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Dublin: 13 °C Wednesday 15 July, 2020

Henshaw takes on Connacht leadership role after breakthrough Ireland season

The 21-year-old won the young player of the year and try of the years awards at last night’s IRUPA dinner.

ROBBIE HENSHAW IS the kind of player and personality that coaches must love.

Robbie Henshaw Henshaw and Connacht are hoping to secure a top six spot this weekend. Source: Ryan Byrne/INPHO

After a year in which he started and excelled in seven games for Ireland, the 21-year-old was asked about the looming World Cup as he accepted his Nevin Spence Young Player and VW Try of the Year awards at last night’s IRUPA dinner in Dublin.

“It’ll be a brilliant experience if I get selected,” began Henshaw.

There’s little doubt that injury is the only thing that could prevent the Connacht man from being integrally involved in Joe Schmidt’s attempts to lead Ireland to glory at the global tournament as Henshaw continues to improve with every game.

Last night was his third consecutive IRUPA Young Player award, a mark of his quality since breaking into Connacht’s first team under Eric Elwood. Having made his international debut in 2013, this season was the one in which those who had long predicated Henshaw as a future Ireland starter saw their forecasts come true.

International thoughts are on the back burner for now, with Henshaw focusing on Connacht’s monumental final day Guinness Pro12 clash with the Ospreys in Galway on Saturday, but he can reflect on a job well done this season.

“My target was to try and get a couple of games in the November Tests and hope that went well,” said Henshaw at the DoubleTree by Hilton before last night’s ceremony.

“Thankfully it did and then obviously getting the start in the Six Nations was absolutely brilliant and to be involved in all the games was amazing. I pretty much hit my targets internationally that I set and hopefully now we can hit this target this weekend against the Ospreys.”

Robbie Henshaw Henshaw has stepped into more of a leadership role with Connacht. Source: James Crombie/INPHO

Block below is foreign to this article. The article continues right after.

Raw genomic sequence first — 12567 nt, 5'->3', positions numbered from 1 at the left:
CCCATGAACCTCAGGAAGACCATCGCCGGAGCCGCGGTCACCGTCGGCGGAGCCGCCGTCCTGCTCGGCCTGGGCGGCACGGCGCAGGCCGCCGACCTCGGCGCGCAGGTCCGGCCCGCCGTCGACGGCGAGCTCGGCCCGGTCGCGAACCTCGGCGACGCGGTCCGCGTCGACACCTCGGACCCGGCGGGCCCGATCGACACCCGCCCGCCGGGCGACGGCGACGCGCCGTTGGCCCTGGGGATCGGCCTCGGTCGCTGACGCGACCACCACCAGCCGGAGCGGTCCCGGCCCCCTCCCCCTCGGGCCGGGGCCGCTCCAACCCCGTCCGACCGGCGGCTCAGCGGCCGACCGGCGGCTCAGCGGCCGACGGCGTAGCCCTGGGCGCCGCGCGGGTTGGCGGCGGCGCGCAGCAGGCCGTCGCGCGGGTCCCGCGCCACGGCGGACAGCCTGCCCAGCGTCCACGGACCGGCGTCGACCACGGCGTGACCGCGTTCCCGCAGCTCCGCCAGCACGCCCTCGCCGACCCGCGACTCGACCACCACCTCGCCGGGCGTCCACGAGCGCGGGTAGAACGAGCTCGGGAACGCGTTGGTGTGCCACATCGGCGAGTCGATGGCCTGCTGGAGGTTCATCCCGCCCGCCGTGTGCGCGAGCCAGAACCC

Henshaw’s acceleration with Ireland has brought him into new ground at Connacht too, with his provincial teammates increasingly looking to him as a leader on and off the pitch.

There have also been increased demands on Henshaw physically, though he says the IRFU’s player management system has seen him deal with that comfortably.

“I’ve to put my hand up down in Connacht now, I’m probably looked to as one of the leaders in the backline even though I’m one of the youngest. I like taking that job on my shoulders, even though it’s obviously not easy, and I like the leadership role, it comes with it.

I’ve felt the intensity of this season,” continued Henshaw.

“The body was tired after the Six Nations, but we got a good rest and I was looking forward to getting back into Connacht and that normal routine, I wanted to get back and help the boys get a few wins, so it’s been a really exciting year for me and I’ve loved every bit of it.”

The single frustration for Henshaw as he was racking up impressive Six Nations performances was watching his Connacht teammates lose 18-17 away to the Cardiff Blues in March.

Iain Henderson and Callum Black tackle Robbie Henshaw Henshaw battles into contact against Ulster in the Pro12. Source: James Crombie/INPHO

That result, after which Pat Lam was furious, along with a home defeat to Edinburgh early in January that Henshaw was involved in mean Connacht come into this weekend with little certainty of where they will finish in the league table.

There is potential for a top six spot, and with it automatic Champions Cup qualification, or a route into the play-offs for the European competition, where Gloucester lie in wait. Henshaw is simply excited that Connacht are in the mix.

“There was a few results that got away from us and we mightn’t have had to dig out as hard as we’ve had to in the last few weeks,” said Henshaw.

A few small results got away from us at the end of games, but we’re learning all the time. This is the first time in a while that we’ve had something to play for in the last game of the season, so it’s massive for Connacht.

“It’s the first time we have a chance for ourselves to qualify automatically into the Champions Cup, anything could happen. It’s quite up in the air.”

As he demonstrated for that try of the year, when he leaped to gather Conor Murray’s clever kick against England, Henshaw is entirely comfortable in such circumstances.

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About the author:

Murray Kinsella

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